Updated 7:26 p.m.
A federal judge in Washington on Monday evening approved a landmark $3.4 billion settlement in a Native American class action that stands to compensate hundreds of thousands of American Indians.
Senior Judge Thomas Hogan's approval of the deal, reached in late 2009 in Washington federal district court, caps more than 15 years of hostile litigation that featured numerous appeals, trials and failed negotiations. Hogan called the deal “truly historic.”
The case, named after lead plaintiff Elouise Cobell, sought a historical accounting of trust accounts the government mismanaged for more than a century. Class members will receive a minimum payment of $1,000, Hogan said today at the end of a hearing that lasted more than seven hours.
“The judge’s finding that the settlement is fair and reasonable is a major milestone in the Administration’s effort to reach a resolution of litigation that has cast a cloud over the government’s relationship with American Indians,” Associate Attorney General Thomas Perrelli, who twice testified before Congress on the settlement, said in a prepared statement.
About a dozen people objected to the settlement today in court, arguing, among other things, that the plaintiffs’ lawyers demand for compensation--$224 million—was excessive. Justice Department attorneys said the bulk of the objection to the settlement was over fees. There were 92 objections in all. More than 1,000 people have opted out of the settlement.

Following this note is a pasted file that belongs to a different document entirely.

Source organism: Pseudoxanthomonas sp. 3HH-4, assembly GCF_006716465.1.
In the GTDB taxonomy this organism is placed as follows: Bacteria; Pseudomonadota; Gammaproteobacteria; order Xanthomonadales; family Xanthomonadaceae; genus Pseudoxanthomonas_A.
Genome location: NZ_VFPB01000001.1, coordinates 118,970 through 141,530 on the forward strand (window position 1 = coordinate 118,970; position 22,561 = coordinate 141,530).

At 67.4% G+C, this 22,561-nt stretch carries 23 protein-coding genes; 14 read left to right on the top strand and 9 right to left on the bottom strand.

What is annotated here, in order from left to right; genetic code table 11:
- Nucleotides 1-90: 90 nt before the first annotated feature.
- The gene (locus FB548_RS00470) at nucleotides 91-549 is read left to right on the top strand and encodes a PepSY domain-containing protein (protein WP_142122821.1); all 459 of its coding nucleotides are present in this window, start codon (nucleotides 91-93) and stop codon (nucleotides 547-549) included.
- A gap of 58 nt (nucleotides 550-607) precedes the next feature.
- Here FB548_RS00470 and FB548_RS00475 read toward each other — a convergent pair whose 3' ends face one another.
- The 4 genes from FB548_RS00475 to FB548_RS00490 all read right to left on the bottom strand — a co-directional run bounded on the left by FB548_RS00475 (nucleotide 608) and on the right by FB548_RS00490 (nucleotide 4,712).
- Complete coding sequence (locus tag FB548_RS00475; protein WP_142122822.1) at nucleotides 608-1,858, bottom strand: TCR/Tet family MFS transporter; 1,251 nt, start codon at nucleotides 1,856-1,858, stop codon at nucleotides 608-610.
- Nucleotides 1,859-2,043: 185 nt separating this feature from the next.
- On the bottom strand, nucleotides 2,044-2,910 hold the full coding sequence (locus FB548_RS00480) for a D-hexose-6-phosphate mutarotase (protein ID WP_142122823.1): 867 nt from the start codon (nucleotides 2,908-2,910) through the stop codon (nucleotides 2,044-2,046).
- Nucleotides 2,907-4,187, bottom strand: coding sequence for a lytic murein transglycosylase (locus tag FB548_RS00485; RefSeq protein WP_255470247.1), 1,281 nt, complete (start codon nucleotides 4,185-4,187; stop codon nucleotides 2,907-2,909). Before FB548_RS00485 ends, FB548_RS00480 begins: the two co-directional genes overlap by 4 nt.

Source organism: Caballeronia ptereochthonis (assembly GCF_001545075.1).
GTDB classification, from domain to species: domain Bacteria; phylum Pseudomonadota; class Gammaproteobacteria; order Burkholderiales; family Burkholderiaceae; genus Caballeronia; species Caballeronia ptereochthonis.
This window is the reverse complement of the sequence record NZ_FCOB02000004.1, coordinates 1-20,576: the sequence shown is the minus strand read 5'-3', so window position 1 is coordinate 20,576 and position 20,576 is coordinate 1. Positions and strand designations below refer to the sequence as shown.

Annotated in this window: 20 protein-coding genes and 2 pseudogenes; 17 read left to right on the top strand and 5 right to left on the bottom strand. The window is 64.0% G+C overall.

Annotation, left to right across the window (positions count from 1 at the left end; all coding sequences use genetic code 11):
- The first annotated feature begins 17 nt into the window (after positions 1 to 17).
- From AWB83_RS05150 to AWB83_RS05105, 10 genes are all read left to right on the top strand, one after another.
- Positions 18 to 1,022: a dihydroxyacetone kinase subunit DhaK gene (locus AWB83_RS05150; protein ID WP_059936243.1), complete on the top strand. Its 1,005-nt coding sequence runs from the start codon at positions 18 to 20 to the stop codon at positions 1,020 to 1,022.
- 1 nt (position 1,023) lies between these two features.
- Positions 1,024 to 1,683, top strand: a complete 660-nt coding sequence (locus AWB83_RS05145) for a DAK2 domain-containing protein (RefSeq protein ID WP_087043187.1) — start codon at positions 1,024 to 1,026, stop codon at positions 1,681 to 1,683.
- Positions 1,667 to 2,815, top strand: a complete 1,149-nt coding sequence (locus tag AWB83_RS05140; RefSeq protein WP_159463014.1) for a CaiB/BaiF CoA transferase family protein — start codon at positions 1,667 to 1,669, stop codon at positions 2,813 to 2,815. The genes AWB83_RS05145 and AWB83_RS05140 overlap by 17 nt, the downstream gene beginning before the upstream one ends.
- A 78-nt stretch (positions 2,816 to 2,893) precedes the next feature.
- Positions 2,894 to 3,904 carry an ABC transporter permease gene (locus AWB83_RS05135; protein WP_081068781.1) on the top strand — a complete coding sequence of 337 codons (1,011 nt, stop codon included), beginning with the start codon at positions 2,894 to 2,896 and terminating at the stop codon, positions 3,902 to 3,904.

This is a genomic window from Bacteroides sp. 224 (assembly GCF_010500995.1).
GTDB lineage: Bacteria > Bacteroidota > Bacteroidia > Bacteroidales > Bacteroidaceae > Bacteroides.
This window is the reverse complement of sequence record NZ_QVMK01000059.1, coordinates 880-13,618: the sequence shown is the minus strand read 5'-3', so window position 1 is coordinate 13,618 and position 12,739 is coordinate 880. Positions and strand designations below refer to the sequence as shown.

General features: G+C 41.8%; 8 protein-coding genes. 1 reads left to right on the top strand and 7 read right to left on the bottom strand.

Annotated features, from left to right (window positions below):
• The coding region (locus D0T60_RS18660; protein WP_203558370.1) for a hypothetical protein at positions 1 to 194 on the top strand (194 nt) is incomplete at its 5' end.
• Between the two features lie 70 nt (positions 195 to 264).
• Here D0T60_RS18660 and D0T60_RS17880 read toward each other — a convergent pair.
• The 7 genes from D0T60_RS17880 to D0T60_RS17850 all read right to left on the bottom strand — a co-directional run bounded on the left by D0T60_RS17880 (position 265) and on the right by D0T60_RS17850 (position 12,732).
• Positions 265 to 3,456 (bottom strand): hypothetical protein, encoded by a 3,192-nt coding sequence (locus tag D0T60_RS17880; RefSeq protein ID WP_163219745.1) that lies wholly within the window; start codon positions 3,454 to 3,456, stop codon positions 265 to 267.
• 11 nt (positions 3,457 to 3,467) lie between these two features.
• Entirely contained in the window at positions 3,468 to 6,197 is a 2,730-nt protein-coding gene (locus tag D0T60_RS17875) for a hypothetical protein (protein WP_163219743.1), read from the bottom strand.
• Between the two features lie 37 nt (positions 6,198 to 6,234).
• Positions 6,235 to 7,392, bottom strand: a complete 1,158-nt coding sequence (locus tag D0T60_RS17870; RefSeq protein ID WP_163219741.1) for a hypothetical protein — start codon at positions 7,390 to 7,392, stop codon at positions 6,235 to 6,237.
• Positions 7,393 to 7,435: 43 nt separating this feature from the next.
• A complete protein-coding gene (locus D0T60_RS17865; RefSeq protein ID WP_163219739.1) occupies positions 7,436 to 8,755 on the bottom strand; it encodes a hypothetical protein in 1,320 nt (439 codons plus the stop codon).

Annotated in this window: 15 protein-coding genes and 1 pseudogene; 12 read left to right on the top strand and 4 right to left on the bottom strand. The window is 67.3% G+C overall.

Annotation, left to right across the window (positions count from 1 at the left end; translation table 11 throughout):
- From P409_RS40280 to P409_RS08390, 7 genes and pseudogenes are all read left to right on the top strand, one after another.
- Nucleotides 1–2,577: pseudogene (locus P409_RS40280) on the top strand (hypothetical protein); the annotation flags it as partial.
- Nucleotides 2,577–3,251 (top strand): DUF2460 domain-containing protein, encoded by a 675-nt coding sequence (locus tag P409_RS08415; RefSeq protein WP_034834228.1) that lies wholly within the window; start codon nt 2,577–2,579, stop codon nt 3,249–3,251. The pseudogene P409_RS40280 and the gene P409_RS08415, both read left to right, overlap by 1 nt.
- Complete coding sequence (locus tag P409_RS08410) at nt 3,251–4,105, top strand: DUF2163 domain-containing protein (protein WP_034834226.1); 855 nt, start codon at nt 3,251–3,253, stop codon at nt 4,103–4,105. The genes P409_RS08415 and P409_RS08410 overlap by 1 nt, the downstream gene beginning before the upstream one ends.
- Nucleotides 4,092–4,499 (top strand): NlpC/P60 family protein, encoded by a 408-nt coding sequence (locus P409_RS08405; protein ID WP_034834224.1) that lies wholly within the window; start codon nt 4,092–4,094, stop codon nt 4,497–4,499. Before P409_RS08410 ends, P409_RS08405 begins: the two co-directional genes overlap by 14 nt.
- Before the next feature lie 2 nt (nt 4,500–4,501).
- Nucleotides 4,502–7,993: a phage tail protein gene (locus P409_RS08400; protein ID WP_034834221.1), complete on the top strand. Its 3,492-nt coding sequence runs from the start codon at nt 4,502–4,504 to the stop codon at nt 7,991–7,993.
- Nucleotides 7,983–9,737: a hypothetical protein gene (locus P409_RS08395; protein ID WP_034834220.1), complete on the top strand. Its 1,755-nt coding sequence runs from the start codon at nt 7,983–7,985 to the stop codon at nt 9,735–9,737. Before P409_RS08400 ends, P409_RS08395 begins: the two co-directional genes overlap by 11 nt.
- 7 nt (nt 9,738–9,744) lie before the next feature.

The plaintiffs’ team, led by Washington solo practitioner Dennis Gingold and a group of Kilpatrick Townsend & Stockton lawyers, said they received an overall favorable response to the settlement during dozens of meetings in recent months in Indian Country. Kilpatrick chairman William Dorris, who participated in the case, said in court today he expected the settlement to provide a “beacon of hope” for American Indians.
At the end of the hearing, Hogan awarded $99 million in legal fees for the plaintiffs’ lawyers. The settlement set compensation between $50 million and $99.9 million. But the deal gave the judge the final say on a reasonable amount in accordance with controlling law.
The Justice Department had urged Hogan to award no more than $50 million in compensation. Gingold in court today asked Hogan to award more than $99.9 million. Cobell's lawyers argued in recent court papers that there was never a cap on fees. The attorneys argued for a higher amount in order to compensate for the outcome and complexity of the case.
The settlement includes $1.9 billion for a land consolidation program. The Interior Department has begun scheduling consultation meetings with tribal leaders to begin discussion of that part of the agreement.
“Judge Hogan’s decision is another milestone in empowerment and reconciliation for the American Indians,” Interior Secretary Ken Salazar said in a statement Monday evening. Salazar said the agreement “turns the page on an unfortunate chapter” in the department’s history.
President Barack Obama issued a statement Monday evening praising the Hogan's approval of the settlement.
"After fifteen years of litigation, today’s decision marks another important step forward in the relationship between the federal government and Indian Country," Obama said. "Resolving this dispute was a priority for my Administration, and we will engage in government-to-government consultations with tribal nations regarding the land consolidation component of the settlement to ensure that this moves ahead at an appropriate pace and in an appropriate manner."